Mr. Weiner has agreed to keep confidential all information regarding Management Corp. and its affiliates (including the Company) that he receives during the term of his employment and thereafter. Mr. Weiner has also agreed that upon termination of employment he will not compete with us for a period of one year following the date of termination and will not solicit any of our customers, producers or employees for two years after termination.

In the event of a termination on account of a “Non-Compete Event,” as defined in the agreement, Mr. Weiner will not receive any severance, and the non-compete provision set forth in the employment agreement will not apply unless Management Corp. agrees to pay Mr. Weiner his base salary for the term of the non-compete period. In the event that Management Corp. does not renew Mr. Weiner’s employment agreement and Mr. Weiner’s employment is terminated more than 30 days after receiving notice of such non-renewal, Mr. Weiner will not receive any severance, and the non-compete provision set forth in the employment agreement will not apply unless Management Corp. agrees to pay Mr. Weiner his base salary for the term of the non-compete period. Mr. Weiner will also be entitled to receive any earned but unpaid base salary and any unreimbursed expenses incurred as of the date of termination.

Other Named Executive Officers

We are not currently a party to an employment agreement with any of Messrs. B. Karfunkel, R. Karfunkel, Rendall or Weissmann.

Termination Payments Upon Termination or Change-in-Control .

The table below sets forth the potential payments to our named executive officers in the event of a change of control as well as under various termination scenarios. The potential payments assume that the termination event occurred on the last day of our fiscal year (December 31, 2016). Our named executive officers are entitled to these payments pursuant to the

 

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terms of our 2013 Plan (and employment agreement in the case of Mr. Weiner). We have assumed that the Company will not exercise its discretionary right to cancel for a cash payment outstanding equity awards upon termination of employment. We have also assumed that in the event of an executive’s disability, the Company will not impose the non-competition restrictions on the executive and, as such, will not pay any severance. Messrs. B. Karfunkel, R. Karfunkel, Weissmann and Rendall are not included in the table below because they are not entitled to any of the payments described therein. The Company did not provide any payments or benefits in connection with the death of Mr. Michael Karfunkel in 2016.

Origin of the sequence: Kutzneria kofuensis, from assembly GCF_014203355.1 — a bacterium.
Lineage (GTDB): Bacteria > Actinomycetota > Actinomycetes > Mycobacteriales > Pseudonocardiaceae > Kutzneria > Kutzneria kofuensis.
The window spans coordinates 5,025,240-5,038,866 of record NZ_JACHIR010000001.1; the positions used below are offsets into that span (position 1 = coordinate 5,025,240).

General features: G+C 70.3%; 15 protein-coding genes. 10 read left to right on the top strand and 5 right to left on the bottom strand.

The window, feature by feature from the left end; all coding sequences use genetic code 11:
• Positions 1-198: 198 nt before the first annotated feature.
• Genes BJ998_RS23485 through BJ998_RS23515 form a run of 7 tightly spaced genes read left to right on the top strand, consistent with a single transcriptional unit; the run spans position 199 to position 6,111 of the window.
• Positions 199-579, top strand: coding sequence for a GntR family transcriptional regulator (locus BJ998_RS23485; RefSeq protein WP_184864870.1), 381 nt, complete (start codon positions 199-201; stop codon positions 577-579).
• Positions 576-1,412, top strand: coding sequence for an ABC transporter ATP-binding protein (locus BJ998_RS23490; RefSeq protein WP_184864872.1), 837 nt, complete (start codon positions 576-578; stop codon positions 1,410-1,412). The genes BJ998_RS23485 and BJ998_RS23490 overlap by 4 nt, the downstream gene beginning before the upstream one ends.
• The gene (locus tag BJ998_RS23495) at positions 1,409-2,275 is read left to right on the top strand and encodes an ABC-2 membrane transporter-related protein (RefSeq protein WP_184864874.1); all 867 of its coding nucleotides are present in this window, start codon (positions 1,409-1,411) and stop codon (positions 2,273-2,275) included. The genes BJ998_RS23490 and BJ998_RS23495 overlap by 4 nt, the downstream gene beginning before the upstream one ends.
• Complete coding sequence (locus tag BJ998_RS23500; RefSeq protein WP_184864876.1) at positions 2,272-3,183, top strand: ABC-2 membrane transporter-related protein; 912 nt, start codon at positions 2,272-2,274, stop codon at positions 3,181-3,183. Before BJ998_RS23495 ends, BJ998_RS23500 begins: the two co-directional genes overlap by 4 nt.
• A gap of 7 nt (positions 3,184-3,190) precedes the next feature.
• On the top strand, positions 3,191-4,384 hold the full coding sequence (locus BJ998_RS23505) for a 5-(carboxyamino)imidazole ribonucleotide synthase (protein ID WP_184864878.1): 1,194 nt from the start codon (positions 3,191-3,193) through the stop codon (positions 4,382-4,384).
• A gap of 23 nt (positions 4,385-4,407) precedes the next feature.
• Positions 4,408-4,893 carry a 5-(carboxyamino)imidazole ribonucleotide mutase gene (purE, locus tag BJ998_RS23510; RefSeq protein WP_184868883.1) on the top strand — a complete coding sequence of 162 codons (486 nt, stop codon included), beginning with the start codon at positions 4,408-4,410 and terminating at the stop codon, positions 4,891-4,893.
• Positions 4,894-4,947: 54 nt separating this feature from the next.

Name

   Termination Scenario
(on 12/31/2016)
   Severance      Equity Award
Vesting
Acceleration (1)
     Health
Insurance
Benefit
 

Michael Weiner

   Without Cause/Good Reason    $ 600,000      $ —        $ —    
   Retirement      —          —          —    
   Death or Disability      —          —          —    
   Change of Control      —          —          —    

 

(1) Since the board of directors has discretion as to whether or not to accelerate the vesting of unvested stock options granted under the 2013 Plan upon a change in control of the Company, the financial effect of such events has not been included in this table.

Risk Assessment of Compensation Policies and Procedures

Our Compensation Committee has reviewed our material compensation policies and practices applicable to our employees, including our named executive officers, and concluded that these policies and practices do not create risks that are reasonably likely to have a material adverse effect on us.

Option Exercises and Stock Vested

The following table summarizes the exercise of stock options and the vesting of stock grants during 2016.

 

     Option Awards      Stock awards  

Name

   Number of Shares
Acquired on
Exercise (#)
     Value Realized
on Exercise
($) (1)
     Number of shares
acquired on
vesting (#)
     Value realized
on vesting
($) (2)
 

Barry Karfunkel

     —        $ —          1,796      $ 36,064  

Michael Weiner

     —          —          3,232        64,899  

Robert Karfunkel

     —          —          1,796        36,064  

Jeffrey Weissmann

     48,000        707,340        1,796        36,064  

Peter Rendall

     37,176        391,463        11,795        248,143  

 

(1) The value realized on the exercise of options is the number of options exercised multiplied by the excess of the fair market value of the underlying shares on the date of exercise over the exercise price.
(2) The value realized on the vesting of stock awards is the number of restricted stock units multiplied by the fair market value of stock, which means the closing price of the stock on the day immediately preceding the vesting date.